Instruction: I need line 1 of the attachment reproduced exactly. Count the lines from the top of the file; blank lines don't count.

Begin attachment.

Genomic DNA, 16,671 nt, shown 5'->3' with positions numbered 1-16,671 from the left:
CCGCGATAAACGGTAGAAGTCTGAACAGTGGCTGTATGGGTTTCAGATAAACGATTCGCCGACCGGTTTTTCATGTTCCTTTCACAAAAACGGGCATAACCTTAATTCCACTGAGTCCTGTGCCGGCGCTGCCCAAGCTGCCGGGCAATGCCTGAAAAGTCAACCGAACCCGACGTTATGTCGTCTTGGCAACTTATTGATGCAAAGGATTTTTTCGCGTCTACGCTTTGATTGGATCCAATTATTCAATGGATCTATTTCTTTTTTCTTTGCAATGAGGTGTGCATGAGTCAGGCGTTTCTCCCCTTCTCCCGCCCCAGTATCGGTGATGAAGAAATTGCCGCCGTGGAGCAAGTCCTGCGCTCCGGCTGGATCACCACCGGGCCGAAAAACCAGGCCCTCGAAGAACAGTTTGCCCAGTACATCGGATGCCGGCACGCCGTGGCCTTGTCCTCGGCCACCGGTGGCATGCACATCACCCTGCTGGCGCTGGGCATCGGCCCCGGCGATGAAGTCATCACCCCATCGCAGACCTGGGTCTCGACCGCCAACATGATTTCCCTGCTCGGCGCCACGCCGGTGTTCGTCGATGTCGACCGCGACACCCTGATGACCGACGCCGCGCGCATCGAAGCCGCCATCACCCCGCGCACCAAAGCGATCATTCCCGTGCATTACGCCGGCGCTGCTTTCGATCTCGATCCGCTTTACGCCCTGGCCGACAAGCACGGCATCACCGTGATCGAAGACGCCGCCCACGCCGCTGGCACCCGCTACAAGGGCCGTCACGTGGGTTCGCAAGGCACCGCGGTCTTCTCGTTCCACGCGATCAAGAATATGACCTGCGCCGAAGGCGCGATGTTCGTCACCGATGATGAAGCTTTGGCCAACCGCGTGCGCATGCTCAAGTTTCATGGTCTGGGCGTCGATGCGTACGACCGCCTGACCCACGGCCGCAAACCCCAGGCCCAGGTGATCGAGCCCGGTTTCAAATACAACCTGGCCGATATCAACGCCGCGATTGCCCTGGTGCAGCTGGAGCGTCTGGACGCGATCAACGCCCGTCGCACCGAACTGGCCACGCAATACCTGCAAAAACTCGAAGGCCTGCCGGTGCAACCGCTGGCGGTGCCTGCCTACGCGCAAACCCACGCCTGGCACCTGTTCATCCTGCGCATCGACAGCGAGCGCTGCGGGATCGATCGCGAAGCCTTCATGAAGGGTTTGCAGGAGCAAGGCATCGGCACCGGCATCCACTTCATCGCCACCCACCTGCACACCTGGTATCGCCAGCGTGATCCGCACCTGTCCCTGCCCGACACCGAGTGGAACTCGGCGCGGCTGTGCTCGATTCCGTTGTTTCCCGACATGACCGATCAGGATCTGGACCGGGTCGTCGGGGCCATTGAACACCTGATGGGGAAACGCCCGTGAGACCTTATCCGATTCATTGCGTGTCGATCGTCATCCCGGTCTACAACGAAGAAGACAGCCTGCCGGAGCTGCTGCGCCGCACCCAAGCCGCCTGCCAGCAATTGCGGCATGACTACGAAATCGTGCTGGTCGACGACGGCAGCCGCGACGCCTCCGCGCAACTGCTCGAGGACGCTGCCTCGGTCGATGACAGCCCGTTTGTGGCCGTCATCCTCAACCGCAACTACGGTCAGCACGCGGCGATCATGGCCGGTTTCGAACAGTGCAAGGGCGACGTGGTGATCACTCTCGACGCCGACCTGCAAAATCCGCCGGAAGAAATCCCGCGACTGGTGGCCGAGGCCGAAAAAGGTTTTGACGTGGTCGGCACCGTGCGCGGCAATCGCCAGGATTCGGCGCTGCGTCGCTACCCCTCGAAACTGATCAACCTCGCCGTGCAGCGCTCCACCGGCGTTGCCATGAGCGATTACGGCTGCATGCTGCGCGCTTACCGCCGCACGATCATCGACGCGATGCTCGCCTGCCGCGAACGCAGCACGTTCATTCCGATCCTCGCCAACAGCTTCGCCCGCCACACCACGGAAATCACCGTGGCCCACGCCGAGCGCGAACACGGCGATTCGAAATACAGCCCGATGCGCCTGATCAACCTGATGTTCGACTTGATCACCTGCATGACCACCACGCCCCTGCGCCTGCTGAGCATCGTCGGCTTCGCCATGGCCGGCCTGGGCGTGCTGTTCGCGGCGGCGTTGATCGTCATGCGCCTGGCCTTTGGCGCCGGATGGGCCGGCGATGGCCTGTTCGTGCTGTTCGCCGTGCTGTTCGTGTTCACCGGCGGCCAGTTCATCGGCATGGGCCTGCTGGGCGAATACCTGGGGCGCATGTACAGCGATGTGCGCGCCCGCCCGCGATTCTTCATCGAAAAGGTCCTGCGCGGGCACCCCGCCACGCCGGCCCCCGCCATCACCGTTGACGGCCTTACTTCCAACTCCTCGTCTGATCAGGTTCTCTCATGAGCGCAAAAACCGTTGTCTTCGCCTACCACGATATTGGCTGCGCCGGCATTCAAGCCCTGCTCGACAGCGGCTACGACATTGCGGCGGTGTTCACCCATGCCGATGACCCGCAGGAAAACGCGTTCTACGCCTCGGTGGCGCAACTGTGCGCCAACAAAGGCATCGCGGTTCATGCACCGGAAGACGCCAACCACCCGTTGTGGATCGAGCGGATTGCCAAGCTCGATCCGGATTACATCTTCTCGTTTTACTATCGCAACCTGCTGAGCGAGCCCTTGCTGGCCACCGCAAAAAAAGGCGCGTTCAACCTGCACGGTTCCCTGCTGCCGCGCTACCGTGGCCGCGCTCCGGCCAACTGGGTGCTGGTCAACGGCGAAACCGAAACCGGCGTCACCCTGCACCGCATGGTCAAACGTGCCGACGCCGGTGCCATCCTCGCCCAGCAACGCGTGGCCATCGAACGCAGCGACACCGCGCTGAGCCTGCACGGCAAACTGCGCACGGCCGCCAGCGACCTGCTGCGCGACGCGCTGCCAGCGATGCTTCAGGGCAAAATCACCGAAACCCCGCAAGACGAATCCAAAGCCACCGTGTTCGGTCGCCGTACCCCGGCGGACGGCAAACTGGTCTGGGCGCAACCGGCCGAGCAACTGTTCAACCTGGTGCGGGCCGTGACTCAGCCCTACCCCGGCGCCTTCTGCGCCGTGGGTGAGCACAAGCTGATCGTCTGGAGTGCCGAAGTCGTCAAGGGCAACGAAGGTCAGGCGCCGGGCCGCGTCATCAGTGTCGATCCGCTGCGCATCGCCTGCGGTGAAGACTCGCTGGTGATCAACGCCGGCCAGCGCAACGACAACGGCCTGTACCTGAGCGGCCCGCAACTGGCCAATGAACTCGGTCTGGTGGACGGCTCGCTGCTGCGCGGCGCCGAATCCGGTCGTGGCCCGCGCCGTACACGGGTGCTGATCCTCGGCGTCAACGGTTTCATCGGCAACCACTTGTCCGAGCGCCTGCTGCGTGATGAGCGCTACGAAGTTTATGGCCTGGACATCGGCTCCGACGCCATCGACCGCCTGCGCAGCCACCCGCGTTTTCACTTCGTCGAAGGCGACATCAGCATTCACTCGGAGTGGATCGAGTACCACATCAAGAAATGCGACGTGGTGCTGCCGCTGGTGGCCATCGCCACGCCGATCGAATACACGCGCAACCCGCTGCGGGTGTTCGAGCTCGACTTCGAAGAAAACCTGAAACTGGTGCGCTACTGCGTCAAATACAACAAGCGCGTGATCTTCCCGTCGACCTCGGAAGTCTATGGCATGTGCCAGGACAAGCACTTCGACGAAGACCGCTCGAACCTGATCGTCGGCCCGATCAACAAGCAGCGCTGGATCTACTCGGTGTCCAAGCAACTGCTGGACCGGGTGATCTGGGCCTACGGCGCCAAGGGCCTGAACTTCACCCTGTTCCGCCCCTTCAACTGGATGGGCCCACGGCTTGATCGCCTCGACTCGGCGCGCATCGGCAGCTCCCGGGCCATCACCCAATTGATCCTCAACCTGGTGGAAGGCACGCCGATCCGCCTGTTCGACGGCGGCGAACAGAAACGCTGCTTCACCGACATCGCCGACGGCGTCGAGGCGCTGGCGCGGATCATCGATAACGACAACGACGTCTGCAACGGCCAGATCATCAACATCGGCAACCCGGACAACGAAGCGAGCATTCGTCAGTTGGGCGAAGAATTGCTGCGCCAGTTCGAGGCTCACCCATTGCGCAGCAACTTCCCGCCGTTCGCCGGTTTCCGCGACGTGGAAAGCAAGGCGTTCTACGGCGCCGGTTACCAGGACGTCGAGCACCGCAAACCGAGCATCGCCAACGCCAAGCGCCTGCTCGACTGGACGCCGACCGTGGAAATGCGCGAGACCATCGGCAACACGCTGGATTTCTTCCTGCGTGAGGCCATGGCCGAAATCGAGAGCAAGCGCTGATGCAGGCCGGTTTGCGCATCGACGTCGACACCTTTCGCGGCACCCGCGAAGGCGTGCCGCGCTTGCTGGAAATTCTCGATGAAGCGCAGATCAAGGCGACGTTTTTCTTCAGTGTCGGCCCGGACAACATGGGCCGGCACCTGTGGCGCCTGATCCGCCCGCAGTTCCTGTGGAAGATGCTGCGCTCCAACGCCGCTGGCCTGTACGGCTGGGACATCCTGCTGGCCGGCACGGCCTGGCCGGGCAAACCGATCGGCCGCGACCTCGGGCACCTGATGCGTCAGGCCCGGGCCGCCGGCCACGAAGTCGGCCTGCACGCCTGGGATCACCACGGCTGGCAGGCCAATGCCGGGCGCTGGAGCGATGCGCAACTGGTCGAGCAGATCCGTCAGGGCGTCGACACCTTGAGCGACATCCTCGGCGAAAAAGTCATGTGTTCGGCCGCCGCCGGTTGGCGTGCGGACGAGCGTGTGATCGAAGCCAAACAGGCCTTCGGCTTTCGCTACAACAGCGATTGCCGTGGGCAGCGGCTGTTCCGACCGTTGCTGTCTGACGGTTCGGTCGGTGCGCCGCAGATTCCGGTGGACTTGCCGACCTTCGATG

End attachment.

Genomic DNA, 16,671 nt, shown 5'->3' with positions numbered 1-16,671 from the left: